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The Yankees would benefit from MLB’s latest realignment plan

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The new divisional alignment might do the Yankees some good.

MLB: New York Yankees at New York Mets Brad Penner-USA TODAY Sports

If you’re getting tired of hearing about new schedule and realignment plans from Major League Baseball in the wake of the COVID-19 pandemic, I don’t necessarily blame you. However, the most recent plan, as outlined in USA Today, not only seems somewhat reasonable, but also might indirectly benefit the Yankees in a few ways.

According to the plan, the American and National Leagues as we know them would be discarded for the 2020 season. The schedule would include about 100 games, with no fans in attendance. Teams would be lumped together into three 10-team divisions based on geography. The proposed divisions are as follows:

At first glance, not a lot changes for the Yankees. The entirety of the American League East would still be in their division, but that isn’t necessarily a bad thing. The Yankees were expected to be the heavy favorites in the division this year, with only the Rays expected to pose a serious threat. It’s too early for the Blue Jays, the Orioles are still directionless, and the Red Sox are caught in that awkward season between rebuilding and reloading, reminiscent of the 2016 Yankees. The Yankees were going to face their divisional foes about 70 or so times total in a full season, and playing them more often in a new format still wouldn’t be a bad thing.

But the real fun comes with the new teams. While there’s definitely some star power being added to the division, there’s really only one team that could seriously go toe-to-toe with the Bombers for the division lead, and that’s the defending champion Washington Nationals. They would become a serious division rival, but both teams would likely make the playoffs.

The additions of the Mets and Phillies would also be intriguing. These teams have hovered around .500 for the last few years, but always seem to be capable of more. Both teams still have solid starting pitching and some powerful bats, and seeing the Yankees compete against Jacob deGrom, Pete Alonso, Bryce Harper and Aaron Nola could present some interesting matchups.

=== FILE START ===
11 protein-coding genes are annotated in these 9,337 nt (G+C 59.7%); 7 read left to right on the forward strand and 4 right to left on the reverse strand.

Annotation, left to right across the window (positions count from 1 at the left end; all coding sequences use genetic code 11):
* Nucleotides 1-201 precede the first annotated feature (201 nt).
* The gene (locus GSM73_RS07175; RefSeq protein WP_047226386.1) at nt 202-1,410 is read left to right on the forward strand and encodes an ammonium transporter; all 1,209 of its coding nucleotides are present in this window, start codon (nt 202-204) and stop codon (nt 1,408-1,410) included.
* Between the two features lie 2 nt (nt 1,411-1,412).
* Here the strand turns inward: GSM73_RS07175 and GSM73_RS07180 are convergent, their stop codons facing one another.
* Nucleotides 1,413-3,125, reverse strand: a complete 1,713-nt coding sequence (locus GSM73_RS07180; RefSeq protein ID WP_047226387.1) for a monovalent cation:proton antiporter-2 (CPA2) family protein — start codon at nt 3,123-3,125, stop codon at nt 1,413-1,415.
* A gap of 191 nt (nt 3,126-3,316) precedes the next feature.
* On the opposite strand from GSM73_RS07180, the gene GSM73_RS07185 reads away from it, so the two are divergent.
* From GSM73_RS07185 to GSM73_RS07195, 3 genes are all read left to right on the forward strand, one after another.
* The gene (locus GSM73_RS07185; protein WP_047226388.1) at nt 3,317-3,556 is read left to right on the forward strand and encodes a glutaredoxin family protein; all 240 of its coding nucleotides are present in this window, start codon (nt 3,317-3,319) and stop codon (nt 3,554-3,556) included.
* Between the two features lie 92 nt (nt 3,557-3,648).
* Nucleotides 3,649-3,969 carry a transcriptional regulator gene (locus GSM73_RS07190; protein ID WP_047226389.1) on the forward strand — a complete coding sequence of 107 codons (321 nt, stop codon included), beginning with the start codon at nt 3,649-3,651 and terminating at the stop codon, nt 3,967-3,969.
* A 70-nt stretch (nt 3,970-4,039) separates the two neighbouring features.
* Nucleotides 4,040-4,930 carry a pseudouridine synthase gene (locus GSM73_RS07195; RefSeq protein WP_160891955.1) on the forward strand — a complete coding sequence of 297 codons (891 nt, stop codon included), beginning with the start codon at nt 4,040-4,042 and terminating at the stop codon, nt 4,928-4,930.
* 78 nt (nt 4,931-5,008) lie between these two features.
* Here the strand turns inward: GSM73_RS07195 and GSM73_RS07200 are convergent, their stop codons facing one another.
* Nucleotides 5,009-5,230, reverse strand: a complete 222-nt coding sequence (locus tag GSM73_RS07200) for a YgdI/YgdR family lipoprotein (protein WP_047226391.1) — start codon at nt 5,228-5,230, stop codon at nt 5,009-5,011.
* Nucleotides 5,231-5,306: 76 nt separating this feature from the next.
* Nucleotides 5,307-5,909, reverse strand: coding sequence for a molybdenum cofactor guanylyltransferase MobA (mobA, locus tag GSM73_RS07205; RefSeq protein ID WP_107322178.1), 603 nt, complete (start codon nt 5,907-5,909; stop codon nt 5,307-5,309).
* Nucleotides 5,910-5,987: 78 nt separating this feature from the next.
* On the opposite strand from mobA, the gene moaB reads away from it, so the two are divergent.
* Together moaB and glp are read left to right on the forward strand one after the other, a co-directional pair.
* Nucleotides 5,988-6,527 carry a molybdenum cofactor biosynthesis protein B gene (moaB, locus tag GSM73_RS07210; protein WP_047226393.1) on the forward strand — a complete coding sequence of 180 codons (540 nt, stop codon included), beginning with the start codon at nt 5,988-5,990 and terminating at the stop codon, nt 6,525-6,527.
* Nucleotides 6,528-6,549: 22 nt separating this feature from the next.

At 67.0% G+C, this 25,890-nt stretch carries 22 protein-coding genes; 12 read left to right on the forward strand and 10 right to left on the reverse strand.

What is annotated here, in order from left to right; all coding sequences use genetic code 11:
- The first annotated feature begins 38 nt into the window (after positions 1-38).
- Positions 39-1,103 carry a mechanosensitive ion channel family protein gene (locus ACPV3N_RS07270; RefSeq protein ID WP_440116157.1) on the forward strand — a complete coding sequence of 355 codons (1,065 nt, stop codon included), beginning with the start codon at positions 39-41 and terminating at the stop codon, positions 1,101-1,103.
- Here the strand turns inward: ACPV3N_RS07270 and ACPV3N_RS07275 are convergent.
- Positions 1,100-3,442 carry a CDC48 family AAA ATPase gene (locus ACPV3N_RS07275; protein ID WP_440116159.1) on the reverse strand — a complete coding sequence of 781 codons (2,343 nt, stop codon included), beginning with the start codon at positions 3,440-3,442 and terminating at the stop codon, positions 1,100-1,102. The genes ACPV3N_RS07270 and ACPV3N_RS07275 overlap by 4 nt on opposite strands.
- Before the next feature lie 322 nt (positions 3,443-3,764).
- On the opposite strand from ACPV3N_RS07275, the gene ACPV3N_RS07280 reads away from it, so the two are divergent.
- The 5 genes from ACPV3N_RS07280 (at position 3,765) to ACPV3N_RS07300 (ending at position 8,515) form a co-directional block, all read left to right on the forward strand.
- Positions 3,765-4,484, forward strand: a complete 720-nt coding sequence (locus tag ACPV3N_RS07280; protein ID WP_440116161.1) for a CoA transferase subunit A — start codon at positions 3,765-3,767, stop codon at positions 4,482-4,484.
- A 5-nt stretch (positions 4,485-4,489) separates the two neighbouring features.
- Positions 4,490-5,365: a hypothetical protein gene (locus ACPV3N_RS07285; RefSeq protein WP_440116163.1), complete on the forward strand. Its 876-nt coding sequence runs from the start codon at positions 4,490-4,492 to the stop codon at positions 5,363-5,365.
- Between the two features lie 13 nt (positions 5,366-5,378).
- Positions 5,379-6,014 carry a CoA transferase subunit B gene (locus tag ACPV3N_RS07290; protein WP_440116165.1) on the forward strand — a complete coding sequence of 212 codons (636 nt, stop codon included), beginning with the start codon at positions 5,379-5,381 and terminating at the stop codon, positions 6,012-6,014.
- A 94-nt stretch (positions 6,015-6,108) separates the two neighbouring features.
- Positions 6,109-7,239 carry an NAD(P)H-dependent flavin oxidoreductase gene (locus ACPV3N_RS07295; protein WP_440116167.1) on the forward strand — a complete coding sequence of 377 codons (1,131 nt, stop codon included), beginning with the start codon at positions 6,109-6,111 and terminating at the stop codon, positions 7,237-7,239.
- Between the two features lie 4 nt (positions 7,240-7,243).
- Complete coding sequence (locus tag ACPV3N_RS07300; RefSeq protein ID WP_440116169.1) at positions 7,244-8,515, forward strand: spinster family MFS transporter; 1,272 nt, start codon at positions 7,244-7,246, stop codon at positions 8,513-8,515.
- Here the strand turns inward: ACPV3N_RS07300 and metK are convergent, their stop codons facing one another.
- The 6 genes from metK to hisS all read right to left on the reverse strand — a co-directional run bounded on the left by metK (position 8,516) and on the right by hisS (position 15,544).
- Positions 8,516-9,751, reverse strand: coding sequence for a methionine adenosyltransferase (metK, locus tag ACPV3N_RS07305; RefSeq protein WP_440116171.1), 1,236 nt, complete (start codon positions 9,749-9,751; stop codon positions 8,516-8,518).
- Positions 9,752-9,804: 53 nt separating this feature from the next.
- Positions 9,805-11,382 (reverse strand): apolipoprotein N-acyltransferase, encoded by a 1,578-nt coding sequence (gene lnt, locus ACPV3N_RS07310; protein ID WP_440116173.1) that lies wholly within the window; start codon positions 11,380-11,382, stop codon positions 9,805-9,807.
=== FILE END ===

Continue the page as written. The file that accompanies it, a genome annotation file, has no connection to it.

I love that interleague play, while expanded in recent years, still isn’t overdone. But admittedly, it would be a lot of fun to pair up more often with some geographic rivals like the Mets and Phillies. New York-area fans are surrounded by Mets and Phillies fans, but don’t often get the chance to see their teams duke it out. This year might be the chance to settle these debates on the field with more regular play.

The two other teams to be added wouldn’t present much challenge to the Yankees. The Pirates aren’t exactly loaded, and the Derek Jeter-led Marlins are the NL’s Orioles. It’s important to note that the real NL East includes the Atlanta Braves, while the Pirates play in the NL Central, but under these proposed guidelines, the Pirates would be in the Yankees’ division instead. This is another win for New York, as the Pirates are far weaker than the Braves, who are a young playoff contender.

An additional benefit comes with the fact that all games would be intra-division – this means that the Yankees would never have to face the Astros, Twins, Athletics or any other contending team not in the hypothetical East division. Replacing seven games each against those teams with contests against the Pirates and Marlins could seriously help the Yankees’ chase for the division crown.

At the end of the day, this is just another proposal in what has been (and what will likely still be) an endless amount of proposals to eventually play the 2020 MLB season as normally as possible. However, I think this one has a chance. Playing strictly local games seriously limits travel while also not forcing players to uproot their families and live in hotels. This can’t realistically happen until widespread testing is readily available, and the league will have to figure in many fail-safes in case of an outbreak. But, in a perfect world, this new realignment plan could work this season, and might end up inadvertently helping the Yankees.